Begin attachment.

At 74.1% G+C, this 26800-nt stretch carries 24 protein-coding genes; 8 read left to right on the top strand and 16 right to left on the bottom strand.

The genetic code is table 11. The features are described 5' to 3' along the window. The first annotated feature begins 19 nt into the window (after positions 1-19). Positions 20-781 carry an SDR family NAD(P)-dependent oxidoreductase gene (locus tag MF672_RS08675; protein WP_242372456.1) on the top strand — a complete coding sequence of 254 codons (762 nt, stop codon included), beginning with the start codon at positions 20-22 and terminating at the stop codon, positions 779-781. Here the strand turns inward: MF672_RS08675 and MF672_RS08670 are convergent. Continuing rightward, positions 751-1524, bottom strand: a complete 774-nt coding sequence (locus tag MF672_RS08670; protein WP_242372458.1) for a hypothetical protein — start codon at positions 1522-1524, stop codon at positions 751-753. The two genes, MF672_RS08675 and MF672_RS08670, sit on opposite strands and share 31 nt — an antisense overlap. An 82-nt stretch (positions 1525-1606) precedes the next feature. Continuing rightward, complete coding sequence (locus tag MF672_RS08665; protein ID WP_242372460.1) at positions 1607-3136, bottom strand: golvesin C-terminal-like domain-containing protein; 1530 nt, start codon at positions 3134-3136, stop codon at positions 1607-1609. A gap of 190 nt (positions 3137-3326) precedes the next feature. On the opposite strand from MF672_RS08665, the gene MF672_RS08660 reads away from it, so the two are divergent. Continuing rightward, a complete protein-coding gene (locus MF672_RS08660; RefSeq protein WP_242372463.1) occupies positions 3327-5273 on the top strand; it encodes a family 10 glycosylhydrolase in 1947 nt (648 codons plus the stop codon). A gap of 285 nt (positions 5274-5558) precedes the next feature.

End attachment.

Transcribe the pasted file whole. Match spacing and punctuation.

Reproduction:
At 74.1% G+C, this 26800-nt stretch carries 24 protein-coding genes; 8 read left to right on the top strand and 16 right to left on the bottom strand.

The genetic code is table 11. The features are described 5' to 3' along the window. The first annotated feature begins 19 nt into the window (after positions 1-19). Positions 20-781 carry an SDR family NAD(P)-dependent oxidoreductase gene (locus tag MF672_RS08675; protein WP_242372456.1) on the top strand — a complete coding sequence of 254 codons (762 nt, stop codon included), beginning with the start codon at positions 20-22 and terminating at the stop codon, positions 779-781. Here the strand turns inward: MF672_RS08675 and MF672_RS08670 are convergent. Continuing rightward, positions 751-1524, bottom strand: a complete 774-nt coding sequence (locus tag MF672_RS08670; protein WP_242372458.1) for a hypothetical protein — start codon at positions 1522-1524, stop codon at positions 751-753. The two genes, MF672_RS08675 and MF672_RS08670, sit on opposite strands and share 31 nt — an antisense overlap. An 82-nt stretch (positions 1525-1606) precedes the next feature. Continuing rightward, complete coding sequence (locus tag MF672_RS08665; protein ID WP_242372460.1) at positions 1607-3136, bottom strand: golvesin C-terminal-like domain-containing protein; 1530 nt, start codon at positions 3134-3136, stop codon at positions 1607-1609. A gap of 190 nt (positions 3137-3326) precedes the next feature. On the opposite strand from MF672_RS08665, the gene MF672_RS08660 reads away from it, so the two are divergent. Continuing rightward, a complete protein-coding gene (locus MF672_RS08660; RefSeq protein WP_242372463.1) occupies positions 3327-5273 on the top strand; it encodes a family 10 glycosylhydrolase in 1947 nt (648 codons plus the stop codon). A gap of 285 nt (positions 5274-5558) precedes the next feature.